It is important to realize that everything Yasnitsky and his coauthors write about Vygotsky is not only a revision of the past, but also a vector for developing the theoretical program created by Vygotsky and his circle. In discussing the evolution of Vygotsky’s views, Yas- nitsky attempts to address what is dead and what is alive in his legacy (in his heir’s humble opinion, of course). And we, too, in showing the inadequacy of his reading of Vygotsky, must offer an alternative way of developing cultural-historical psychology.


The relationship between cultural-historical theory and Gestalt psychology is the first thing to be considered. Is it correct to say that the “‘Vygotsky—Luria circle’ continuously converged with the group of Gestalt psychologists, their students, and followers during the second half of the 1920s and, particularly, in the 1930s” [12, p. 64; 18, p. 208]?

In terms of personal contacts, awareness of new concepts and experiments of Gestalt psychologists the answer is yes, definitely. Another question is whether there has been a far-reaching convergence of research programs that would allow one to detect the emergence of a hybrid called CHGP? Vygotsky’s recently published notebooks give us a quite clear answer to this second question. Here, we see the genius at work in his personal laboratory, at the cutting edge of science. He reflects on prospects, plans for the future, and provides a critical assessment of the traversed path.

The “instrumental” Vygotsky held an extremely high opinion of “structural psychology.” This is articulated clearly in his work printed in 1930. He asserted that Eu-

ropean psychology has split into two wings objective and subjective, deterministic and teleological. The way out of this crisis was found “in the recognition of the structural unity of mental and physiological processes.................................................

Structural psychology rises to a higher requirement: to study the human personality as a whole, as a structure, and, above all, to study it in its structural correlation with the environment” [7, p. 116].

Even in that period Vygotsky saw two fundamental flaws in Gestalt psychology: (i) the ahistorical, “metaphysical” character of the concept of Gestalt, and (ii) the “utter neglect of a social factor in human psychology.” Nevertheless, structural research so far seems to him to have been a movement “in the same direction as the Marxist reform of psychology” [7, pp. 124—125].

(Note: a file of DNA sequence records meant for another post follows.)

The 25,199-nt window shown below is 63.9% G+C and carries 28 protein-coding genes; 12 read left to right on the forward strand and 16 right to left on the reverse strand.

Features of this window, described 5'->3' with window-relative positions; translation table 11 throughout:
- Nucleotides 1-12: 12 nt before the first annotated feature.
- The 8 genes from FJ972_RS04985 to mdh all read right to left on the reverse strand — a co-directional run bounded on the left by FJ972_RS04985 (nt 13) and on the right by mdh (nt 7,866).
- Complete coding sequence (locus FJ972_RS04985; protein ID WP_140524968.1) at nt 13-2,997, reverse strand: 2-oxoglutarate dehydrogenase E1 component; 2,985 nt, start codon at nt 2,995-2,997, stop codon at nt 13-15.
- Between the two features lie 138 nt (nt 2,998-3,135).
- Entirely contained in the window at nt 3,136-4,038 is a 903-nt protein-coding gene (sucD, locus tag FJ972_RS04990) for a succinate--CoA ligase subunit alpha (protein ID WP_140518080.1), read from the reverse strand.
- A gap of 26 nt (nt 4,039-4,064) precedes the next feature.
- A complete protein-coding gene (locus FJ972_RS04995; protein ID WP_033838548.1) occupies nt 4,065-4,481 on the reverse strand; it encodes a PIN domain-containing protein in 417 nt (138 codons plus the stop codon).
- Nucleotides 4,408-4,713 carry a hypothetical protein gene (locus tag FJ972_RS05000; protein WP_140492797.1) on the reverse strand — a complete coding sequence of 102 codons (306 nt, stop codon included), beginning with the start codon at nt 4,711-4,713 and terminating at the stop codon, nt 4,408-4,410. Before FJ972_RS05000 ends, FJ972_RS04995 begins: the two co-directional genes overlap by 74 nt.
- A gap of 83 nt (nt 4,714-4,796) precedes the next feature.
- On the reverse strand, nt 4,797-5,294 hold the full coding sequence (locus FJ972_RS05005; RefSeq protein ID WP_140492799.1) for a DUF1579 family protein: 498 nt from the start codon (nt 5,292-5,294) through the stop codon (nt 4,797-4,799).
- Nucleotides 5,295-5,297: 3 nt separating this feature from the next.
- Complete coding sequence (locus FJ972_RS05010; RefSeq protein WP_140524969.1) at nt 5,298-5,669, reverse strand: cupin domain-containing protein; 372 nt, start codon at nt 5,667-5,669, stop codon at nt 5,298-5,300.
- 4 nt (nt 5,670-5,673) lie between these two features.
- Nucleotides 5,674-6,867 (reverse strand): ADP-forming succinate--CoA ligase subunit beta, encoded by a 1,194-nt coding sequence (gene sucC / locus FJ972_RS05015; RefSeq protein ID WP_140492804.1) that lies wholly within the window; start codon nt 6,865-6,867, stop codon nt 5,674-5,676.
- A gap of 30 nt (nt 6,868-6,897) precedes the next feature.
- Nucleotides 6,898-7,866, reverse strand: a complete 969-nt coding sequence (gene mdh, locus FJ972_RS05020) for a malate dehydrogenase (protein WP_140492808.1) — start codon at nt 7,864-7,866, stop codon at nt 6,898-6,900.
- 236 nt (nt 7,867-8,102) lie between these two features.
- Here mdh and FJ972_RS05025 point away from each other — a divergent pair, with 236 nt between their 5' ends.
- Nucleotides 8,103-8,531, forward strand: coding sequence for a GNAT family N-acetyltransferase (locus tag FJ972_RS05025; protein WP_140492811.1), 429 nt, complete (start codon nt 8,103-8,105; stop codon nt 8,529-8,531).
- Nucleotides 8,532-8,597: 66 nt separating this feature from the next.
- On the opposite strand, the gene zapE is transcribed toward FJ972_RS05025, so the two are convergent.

Already by the autumn of 1930, his critical tone had turned much harsher. Then he claimed that “Gestalt- theorie ignores the concrete person” [11, p. 141]. The structural unity of personality (isomorphism of mental and physiological processes) no longer satisfies him. Vy­gotsky is developing a doctrine of a deeper unity systemic. “Systems are the key to the person” [11, p. 141].

A person emerges and develops in cultural-historical systems; his human way of life is determined “from above” by society, namely, by his relationships with other people. In this sense, Vygotsky refers to his theory as “height psychology,” in contrast to Freudian “depth psychology,” studying the determination of mental life “from below.”

In 1931 Vygotsky wondered how to deal with Wolfgang Kohler’s laws presenting the historically evolved structures of perception as eternal. “Kohler — reject or demarcate while leaning on him? His regularities are pseudoregularities, i.e., what is historical is presented as eternal or as something that is lying in another plane” [11, p. 180]. As we can see, two variants of divergence are weighed: (i) complete rejection and (ii) adopting delimitation.

This note was made at the first internal conference on the results of Alexander Luria’s Uzbek expedition. They were interpreted as an experimental refutation of Kohler’s theory of perception. Gita Birenbaum, a student of Kurt Lewin, objected: “Gestalt[theorie] is not refuted.” (Yasnitsky and Eli Lamdan were braver: they claimed that the expedition fully confirmed the Gestalt- theorie and refuted the hypothesis of cultural-historical conditioning of perceptual structures.)

The character of human perception is determined by the concepts that represent “the specifically human in the structures,” Vygotsky argues in his notebook entries. Knowledge of the nature of visible things frees vision from the bondage of the optical field. By this way biological affect is replaced by aesthetic reaction. “The determination[2] from above. Height psychology is a new type of movement, which I did not understand: from concept to perception” [11, p. 293]. This distinguishes between the slavish perception of an animal and the free perception of a man — the difference that Gestaltists do not see.

So, Vygotsky wanted to beat Gestalttheorie on its own ground — the psychology of perception. He intended to create a meaningful (smyslovuiu) theory of perception, revealing how the conceptual structure of consciousness determines perceptive process.